The state of Himachal Pradesh attained statehood on 25th January 1971. YS Parmar became the first chief minister of the state. Back in those days, the economy was said to be totally dependent on agriculture. Parmar was sensitive enough to realise the fact that the security of the land and people would become vulnerable if land mafia and wealthy non-native population began purchasing their land and claiming permanent ownership that would affect the state economy and particularly the native population whose livelihood largely depend on agriculture. It is also told that once YS Parmar met certain native Himachali who had sold out their land to non-native people and he came to realise that the same people who sell out their land were working as labourers for the family to whom they have sold out their land.
Sensing the peril, Parmar decided to bring out an arrangement in the so called the Himachal Pradesh tenancy and land reforms act, 1972 by introducing a legislation popularly known as section 118. It comes under chapter XI of the act “control on transfer of land” in HP tenancy and land reforms act, 1972 that barred the transfer of land to non- agriculturist. It includes non-agriculturalist both within and without the state. In other words, the act prohibits even the Himachalis who were not involved in agriculture and horticulture occupation from buying the land and they have to follow the same procedure as outsider would do to buy the land. By this regulation, the land remains with the Bona fide Himachalis and that too with those involved in agriculture. Yet, the transfer of land is not denied in areas that fall under the municipal unit or cooperation. However on the condition that the seller from whom the land was purchased should not rendered landless or houseless after the property was sold out. And the land must be brought into use within 2 years (extendable for one year) or else the property will be vest by the government.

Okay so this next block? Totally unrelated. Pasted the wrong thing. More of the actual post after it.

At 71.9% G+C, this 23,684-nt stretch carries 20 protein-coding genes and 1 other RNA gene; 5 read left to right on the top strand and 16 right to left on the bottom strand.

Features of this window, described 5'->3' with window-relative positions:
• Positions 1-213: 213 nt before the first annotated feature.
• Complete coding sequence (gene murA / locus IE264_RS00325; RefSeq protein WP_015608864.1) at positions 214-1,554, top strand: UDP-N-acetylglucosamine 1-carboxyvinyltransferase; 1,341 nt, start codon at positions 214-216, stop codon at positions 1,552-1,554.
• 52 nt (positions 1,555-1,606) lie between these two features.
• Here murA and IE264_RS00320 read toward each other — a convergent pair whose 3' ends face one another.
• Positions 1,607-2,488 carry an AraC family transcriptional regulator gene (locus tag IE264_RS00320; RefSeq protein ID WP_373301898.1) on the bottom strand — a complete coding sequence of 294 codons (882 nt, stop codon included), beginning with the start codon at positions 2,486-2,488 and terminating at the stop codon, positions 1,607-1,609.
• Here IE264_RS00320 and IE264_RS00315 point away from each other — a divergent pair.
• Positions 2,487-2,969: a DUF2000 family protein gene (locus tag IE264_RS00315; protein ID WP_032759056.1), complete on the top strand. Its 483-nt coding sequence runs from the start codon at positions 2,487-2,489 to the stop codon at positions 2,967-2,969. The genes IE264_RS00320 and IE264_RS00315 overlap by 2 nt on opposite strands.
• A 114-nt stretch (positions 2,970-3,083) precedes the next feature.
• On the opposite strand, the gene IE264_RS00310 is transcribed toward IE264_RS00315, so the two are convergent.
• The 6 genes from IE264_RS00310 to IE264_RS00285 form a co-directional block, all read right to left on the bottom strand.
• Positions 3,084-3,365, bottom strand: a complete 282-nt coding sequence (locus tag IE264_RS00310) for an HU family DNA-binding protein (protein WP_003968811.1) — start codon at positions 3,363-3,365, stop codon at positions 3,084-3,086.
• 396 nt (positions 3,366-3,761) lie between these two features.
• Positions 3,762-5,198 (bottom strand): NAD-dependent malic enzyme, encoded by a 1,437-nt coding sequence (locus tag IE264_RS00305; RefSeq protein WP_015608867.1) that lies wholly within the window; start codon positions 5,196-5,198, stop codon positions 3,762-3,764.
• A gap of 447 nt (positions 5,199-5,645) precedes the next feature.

This act does not absolutely ban sailing and purchasing the land by non-native population but obviously a strict regulation and provision is imposed through which the buyer needs the approval of the government to purchase land and property. And the permission to purchase the land is granted only if the government is satisfied with the stated purpose for acquiring the land, and obviously the procedure itself is an arduous and time consuming process.
Hence section 118 became sacrosanct for Himachal Pradesh and it prevented non-native population to claim ownership of agricultural land and proprietorship. Therefore the Manipur government can take a cue from Himachal Pradesh land law to enact a legislation for preventing indiscriminate purchase and sale of land in the state.